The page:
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Olatz López Garmendia
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What makes a marriage? Georges and Natalie argue and shout constantly; Fred, a bachelor playboy approaching 50, sleeps with many women, loving them all, living with none. Vincent, nearing 40, best friend of Georges and Fred, is married to Gabrielle and they have a son. He keeps his feelings to himself. He and Gabrielle are playful and passionate with each other, then bored and detached. Is Vincent holding back, and if so, why? A colleague accuses him of believing in romantic fairy tales. Gabrielle imagines them separated. Are the basics of life women working and men chasing skirts? Is marriage the alternative to possibilities? Written by
[after walking in on someone else's wife]
I got the wrong door. Not like it's a crime! I got the wrong door. Let's call the police. "You're surrounded. You got the wrong door.
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"Ils se marièrent et eurent beaucoup d'enfants" ("Happily Ever After") is a cleverly written examination of contemporary views on love, lust, marriage, infidelity, and the single life. Writer/Director/Actor Yvan Attal has come up with a winner, an entertaining, funny, and ultimately thoughtful treatise on how we cope with partnering.
Three men work together in a car dealership. Vincent (Yvan Attal) is the apparently happily married man with a beautiful wife Gabrielle (Charlotte Gainsbourg) and child. Georges (Alain Chabat) on the other hand is in a tumultuous marriage with Nathalie (Emmanuelle Seigner) who has gender issues that go far beyond feminism and negatively influence their child. Fred (Alain Cohen) is single, bedding every lovely woman he encounters, balancing trysts between mornings, afternoons, and evenings and is deeply envied for his Don Juanism. But Fred actually longs for the sense of belonging that married men enjoy.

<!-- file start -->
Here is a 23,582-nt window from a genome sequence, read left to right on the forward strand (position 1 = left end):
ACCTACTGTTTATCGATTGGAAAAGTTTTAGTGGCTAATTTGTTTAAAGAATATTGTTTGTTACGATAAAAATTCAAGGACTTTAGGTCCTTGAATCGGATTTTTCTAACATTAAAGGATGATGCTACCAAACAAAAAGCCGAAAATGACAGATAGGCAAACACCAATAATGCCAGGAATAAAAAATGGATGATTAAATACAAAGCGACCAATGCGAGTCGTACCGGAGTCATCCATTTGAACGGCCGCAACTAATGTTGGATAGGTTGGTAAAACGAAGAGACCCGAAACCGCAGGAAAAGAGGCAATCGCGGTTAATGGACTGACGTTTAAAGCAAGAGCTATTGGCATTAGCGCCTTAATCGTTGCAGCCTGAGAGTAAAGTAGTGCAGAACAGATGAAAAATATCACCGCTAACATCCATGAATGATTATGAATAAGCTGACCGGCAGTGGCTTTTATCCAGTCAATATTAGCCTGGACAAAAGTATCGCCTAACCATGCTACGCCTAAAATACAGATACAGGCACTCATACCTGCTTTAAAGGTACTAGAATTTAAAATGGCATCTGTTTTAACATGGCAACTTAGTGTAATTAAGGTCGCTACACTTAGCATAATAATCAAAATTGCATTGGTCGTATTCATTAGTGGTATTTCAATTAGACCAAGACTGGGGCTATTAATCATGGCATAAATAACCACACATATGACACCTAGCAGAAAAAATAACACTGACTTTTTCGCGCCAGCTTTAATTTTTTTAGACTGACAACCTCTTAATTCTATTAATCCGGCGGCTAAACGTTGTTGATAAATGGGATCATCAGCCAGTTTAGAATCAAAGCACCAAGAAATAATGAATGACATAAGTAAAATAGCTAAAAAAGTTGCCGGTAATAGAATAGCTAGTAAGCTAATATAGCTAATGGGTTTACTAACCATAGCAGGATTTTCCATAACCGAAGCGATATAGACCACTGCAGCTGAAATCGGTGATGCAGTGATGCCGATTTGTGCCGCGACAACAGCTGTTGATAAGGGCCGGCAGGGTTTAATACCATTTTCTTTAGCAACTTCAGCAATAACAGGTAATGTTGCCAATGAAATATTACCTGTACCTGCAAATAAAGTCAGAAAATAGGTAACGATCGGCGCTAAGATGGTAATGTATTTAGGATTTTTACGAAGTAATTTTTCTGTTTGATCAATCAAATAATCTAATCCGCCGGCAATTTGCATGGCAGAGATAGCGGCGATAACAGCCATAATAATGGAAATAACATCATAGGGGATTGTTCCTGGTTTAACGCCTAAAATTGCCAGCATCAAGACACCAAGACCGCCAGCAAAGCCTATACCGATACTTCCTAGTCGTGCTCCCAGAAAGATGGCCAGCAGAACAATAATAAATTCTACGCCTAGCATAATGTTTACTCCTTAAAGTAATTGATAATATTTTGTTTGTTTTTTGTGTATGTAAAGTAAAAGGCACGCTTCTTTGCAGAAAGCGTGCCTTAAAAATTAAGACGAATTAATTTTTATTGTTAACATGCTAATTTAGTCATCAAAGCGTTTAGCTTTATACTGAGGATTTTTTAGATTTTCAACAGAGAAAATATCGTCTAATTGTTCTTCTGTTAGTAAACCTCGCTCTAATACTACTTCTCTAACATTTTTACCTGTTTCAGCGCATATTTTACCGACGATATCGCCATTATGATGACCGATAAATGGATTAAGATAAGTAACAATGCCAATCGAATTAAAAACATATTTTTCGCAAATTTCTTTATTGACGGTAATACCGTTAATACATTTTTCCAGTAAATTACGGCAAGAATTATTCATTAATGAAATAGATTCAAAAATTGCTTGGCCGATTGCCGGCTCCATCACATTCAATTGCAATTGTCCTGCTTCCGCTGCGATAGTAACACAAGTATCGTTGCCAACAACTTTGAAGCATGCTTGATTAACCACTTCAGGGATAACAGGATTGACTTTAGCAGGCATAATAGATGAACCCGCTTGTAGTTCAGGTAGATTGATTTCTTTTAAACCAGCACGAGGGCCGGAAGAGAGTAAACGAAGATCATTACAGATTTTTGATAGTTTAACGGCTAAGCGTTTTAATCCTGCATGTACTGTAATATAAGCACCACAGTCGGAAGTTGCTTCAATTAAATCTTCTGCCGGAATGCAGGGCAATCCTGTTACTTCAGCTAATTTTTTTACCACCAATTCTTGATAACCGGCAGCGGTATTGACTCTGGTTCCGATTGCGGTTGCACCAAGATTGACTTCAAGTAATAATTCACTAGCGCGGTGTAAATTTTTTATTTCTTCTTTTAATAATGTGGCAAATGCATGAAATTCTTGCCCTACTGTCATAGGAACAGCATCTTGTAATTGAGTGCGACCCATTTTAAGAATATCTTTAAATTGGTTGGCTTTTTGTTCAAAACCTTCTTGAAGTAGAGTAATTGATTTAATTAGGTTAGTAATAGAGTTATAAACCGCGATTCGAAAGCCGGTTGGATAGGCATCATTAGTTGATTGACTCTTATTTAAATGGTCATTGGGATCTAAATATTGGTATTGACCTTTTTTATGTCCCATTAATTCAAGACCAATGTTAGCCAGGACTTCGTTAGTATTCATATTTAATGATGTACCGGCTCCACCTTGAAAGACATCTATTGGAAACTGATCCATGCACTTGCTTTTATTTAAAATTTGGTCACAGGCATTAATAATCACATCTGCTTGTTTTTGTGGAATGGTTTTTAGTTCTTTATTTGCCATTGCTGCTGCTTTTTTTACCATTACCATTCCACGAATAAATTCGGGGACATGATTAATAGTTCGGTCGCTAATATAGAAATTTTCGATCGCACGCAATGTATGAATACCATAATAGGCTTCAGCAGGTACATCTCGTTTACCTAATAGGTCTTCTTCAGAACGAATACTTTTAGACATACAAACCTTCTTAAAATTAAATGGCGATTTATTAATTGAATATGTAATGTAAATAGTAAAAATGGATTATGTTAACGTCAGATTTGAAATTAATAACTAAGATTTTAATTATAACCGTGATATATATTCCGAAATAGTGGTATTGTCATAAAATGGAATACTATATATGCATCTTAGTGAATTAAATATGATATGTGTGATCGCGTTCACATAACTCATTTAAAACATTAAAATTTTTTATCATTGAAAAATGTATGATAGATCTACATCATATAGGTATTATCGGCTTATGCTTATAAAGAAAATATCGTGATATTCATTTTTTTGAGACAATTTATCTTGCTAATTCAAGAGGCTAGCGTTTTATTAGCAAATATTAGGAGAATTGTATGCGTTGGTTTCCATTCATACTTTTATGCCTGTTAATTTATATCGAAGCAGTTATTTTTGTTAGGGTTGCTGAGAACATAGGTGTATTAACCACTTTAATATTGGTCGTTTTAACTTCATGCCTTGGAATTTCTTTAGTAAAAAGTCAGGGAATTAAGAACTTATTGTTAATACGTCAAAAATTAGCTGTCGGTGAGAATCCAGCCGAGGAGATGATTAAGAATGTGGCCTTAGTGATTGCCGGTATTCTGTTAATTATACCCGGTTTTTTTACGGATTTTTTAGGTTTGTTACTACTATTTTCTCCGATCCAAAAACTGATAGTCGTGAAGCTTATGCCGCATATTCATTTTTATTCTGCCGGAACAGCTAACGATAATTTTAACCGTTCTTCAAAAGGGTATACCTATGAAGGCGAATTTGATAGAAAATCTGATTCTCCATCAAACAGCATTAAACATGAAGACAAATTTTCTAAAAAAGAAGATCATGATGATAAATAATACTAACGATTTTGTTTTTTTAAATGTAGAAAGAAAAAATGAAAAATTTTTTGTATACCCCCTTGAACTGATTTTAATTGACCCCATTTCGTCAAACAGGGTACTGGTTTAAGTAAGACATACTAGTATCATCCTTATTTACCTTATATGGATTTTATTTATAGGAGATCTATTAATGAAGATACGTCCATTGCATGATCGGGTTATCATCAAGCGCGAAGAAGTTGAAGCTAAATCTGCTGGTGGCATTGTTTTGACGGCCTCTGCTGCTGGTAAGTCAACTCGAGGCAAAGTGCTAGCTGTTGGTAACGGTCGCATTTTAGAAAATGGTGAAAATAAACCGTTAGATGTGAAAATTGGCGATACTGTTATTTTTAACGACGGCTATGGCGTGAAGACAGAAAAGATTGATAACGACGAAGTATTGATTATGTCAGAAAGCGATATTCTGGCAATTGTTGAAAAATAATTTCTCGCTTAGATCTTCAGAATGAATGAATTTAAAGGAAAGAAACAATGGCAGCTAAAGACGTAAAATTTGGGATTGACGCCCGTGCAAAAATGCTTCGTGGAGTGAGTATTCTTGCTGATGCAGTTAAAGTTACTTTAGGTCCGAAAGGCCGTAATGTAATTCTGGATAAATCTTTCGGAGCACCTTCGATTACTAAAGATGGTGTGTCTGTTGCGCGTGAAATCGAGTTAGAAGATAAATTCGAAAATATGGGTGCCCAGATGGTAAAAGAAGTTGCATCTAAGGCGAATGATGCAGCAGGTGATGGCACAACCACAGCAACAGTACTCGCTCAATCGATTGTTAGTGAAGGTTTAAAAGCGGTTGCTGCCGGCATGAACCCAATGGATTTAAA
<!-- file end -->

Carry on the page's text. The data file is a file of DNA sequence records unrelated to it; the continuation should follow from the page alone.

The men's lives intertwine on many levels. Most important, we discover that Vincent has a lover (Angie David) despite his idyllic married life and while it is Georges whom one would expect to seek solace from a lover, he remains faithful to his nagging wife! Gabrielle senses Vincent's affair and encounters a sexy man in a music shop (Johnny Depp) who begins to preoccupy her thoughts. She is a real estate broker and comes close to an assignation with a client but remains faithful. All the while she daydreams about her brief encounter with Depp and satisfies her wandering eye with those memories. Fred discovers that one of his paramours is pregnant and happily decides to leap into the married fray. The only 'adults' sharing advice here are Vincent's long married parents (Anouk Aimée and Claude Berri in very welcome comeback cameos!) and it is this 'standard' that adds the final humor to the film.
The manner in which all three men deal with their living situations asks as many questions as it gives answers. Attal finds joy in all forms of coupling and is careful to offer all sides of decisions his characters make in arriving at what provides them happiness. This is a smart movie with terrific twists. There is just enough slapstick (an all out food fight between Vincent and Gabrielle - real life husband and wife team Attal and Gainsbourg - that proves to be one of the fun-loving bits of silliness that binds their marriage) to keep the mood light. Not a profound film, but a joyous French comedy handled by total pros! In French and English with subtitles. Recommended. Grady Harp
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